COVID-19’s many lessons for us

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By Trevor Sudama

The rapid spread of the COVID-19 virus to every country in the world, whether developed, developing or underdeveloped, and the explosive escalation in some countries, together with the mounting death toll, can possibly teach humanity a few critical existential lessons.

The pandemic should emphasise the fragility and vulnerability of man’s existence on this earth, given that a minute virus is capable of wreaking such unimaginable havoc. It should impart some humility to humankind with respect to our own capacity to determine our own survival.

It should serve to decrease our ego, truculence and arrogance about our ability to dominate and harness through science and technology all animate beings and inanimate elements to our so-called developmental purpose.

It should dampen the urge to propagandise and gloat over national economic success, material well-being and military prowess in an environment of global vulnerability to dramatic and unforeseen developments. It should thus have some beneficial effects on the human psyche.

The virus has further exposed the tight interconnectedness of the world as a result of the irresistible movement of people, goods and services and, indeed, diseases. It is remarkable how incidents and activities in one part of the world, however remote, could have global consequences of great severity.

The obvious conclusion is that the world is a closely interwoven global community and an interdependent ecosystem. Thus, Wuhan’s affliction yesterday is New York’s pain today. Though isolationism may be a temporary necessity, it is not a long term practical solution to our problem. The issue therefore is how do countries address significant negative global developments and establish the platform for effective and speedy co-ordinated action.

The huge volume of resources required to treat with the consequences of this pandemic both in terms of provision of medical facilities, equipment, medication, staff training and research and the requirements for resuscitating damaged economies should force us to assess the availability and use of earth’s resources. Given that these are limited, the question to be addressed is how can they be exploited in an optimal way and their usage prioritised for maximum benefit to all peoples.

In other words, the focus should be on the need for development that is in harmony with the environment, globally viable and equitable in its distribution of benefits. This demand may point to a new paradigm for economic development in all countries.

The crisis has exposed a disjunct between the real economy and the financial framework that mirrors it. Markets, asset-pricing and employment availability are in a state of rapid flux. It is seems that the tools prescribed by conventional economics, whether monetary or fiscal, are not likely to yield the required results.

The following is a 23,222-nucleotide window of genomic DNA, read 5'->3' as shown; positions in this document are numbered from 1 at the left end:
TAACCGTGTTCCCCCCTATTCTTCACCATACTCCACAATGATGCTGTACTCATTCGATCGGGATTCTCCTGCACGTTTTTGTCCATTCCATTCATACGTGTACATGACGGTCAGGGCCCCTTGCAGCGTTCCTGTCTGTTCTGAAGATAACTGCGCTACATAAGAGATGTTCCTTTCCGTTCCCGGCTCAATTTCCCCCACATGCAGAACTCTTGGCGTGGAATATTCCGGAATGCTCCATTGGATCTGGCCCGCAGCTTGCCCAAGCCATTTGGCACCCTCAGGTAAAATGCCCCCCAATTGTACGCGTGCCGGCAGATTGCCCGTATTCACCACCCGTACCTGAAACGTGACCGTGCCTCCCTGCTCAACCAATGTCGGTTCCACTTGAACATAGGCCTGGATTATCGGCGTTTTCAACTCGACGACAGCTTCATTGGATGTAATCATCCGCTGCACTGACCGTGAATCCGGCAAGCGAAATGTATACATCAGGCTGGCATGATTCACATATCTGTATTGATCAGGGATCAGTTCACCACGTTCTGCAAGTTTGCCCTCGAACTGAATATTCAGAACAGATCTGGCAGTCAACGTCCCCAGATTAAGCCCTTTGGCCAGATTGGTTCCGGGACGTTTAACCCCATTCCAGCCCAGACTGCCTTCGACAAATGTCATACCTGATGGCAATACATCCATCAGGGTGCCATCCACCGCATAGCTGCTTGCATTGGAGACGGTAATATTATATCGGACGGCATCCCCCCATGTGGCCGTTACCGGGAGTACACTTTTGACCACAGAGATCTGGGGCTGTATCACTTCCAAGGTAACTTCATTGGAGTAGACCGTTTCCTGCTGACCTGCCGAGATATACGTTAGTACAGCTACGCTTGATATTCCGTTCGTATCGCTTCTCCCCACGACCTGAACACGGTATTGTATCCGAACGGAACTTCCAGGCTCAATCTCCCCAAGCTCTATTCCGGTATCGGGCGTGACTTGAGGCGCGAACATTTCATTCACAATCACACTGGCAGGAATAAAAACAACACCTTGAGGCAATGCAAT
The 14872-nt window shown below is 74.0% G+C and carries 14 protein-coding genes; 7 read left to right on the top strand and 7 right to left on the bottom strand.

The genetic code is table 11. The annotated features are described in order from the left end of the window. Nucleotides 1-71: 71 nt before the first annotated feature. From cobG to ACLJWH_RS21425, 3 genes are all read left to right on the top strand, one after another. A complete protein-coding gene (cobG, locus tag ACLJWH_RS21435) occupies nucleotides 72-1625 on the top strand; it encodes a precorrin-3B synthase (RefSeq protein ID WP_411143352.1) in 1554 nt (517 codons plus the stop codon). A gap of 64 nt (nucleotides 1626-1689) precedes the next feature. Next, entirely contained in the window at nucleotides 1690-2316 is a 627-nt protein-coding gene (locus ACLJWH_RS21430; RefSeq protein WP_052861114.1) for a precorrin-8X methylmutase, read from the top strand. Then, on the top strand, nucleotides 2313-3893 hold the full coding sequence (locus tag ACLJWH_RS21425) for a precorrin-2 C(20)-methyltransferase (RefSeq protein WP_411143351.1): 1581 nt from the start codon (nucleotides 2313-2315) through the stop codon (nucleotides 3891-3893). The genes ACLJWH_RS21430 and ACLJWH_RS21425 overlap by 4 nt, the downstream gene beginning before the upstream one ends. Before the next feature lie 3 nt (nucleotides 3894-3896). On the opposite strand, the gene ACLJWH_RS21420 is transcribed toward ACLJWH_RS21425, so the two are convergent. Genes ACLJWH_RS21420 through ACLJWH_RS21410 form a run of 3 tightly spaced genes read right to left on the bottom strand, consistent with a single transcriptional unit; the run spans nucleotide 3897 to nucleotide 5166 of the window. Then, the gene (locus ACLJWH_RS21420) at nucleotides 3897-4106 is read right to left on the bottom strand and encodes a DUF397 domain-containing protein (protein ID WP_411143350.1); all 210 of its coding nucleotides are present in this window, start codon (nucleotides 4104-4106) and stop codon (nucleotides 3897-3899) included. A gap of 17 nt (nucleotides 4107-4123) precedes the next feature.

A more direct intervention by the state in partially assuming the role of markets in distributing spending power into the hands of the consumers and funds in the hands of investors signals a departure from convention. The market as an allocator is being by-passed and little concern is being expressed about the volume of money creation and government spending and the consequences for national debt, the economy and inflationary pressures.

The discipline of economics may have to reformulate some basic principles, bases of prognosis and advisories with respect to economic recovery and possible resurgence in the future.

The lockdown imposed by many countries has caused a virtual shutdown of vehicular and air traffic both of which are heavily reliant on fossil-based fuels. As a result, carbon emissions and greenhouse gas levels have noticeably decreased. The lesson therefore is that the movement away from fossil fuels to alternative energy sources should be accelerated in order to achieve environmental benchmarks and combat climate change and so too should investment in alternative clean energy.

Finally, the pandemic has re-emphasised the need for a global executive authority with powers of enforcement of decisions and command over access to and deployment of world financial and other resources from where they are available to where they are needed. This authority will itself be the centre of timely overview and analysis followed by swift and decisive action as necessary.

Indeed, global problems, whether occasioned by global warming, disease pandemic, natural disasters, uncontrolled migration, wars, drought, desertification, land and marine pollution, acute water shortages and systemic underdevelopment can only be effectively addressed by global solutions and only partially by national initiatives.

The establishment of a global executive authority, adequately resourced and empowered, will not materialise in the foreseeable future or possibly ever as it would require countries to relinquish significant elements of national sovereignty which, in a world consumed by territorial nationalism both at the micro and macro levels, is hardly possible. Nevertheless, for the survival of mankind, the imperative of globally empowered action is inescapable. (T&T Daily Express)

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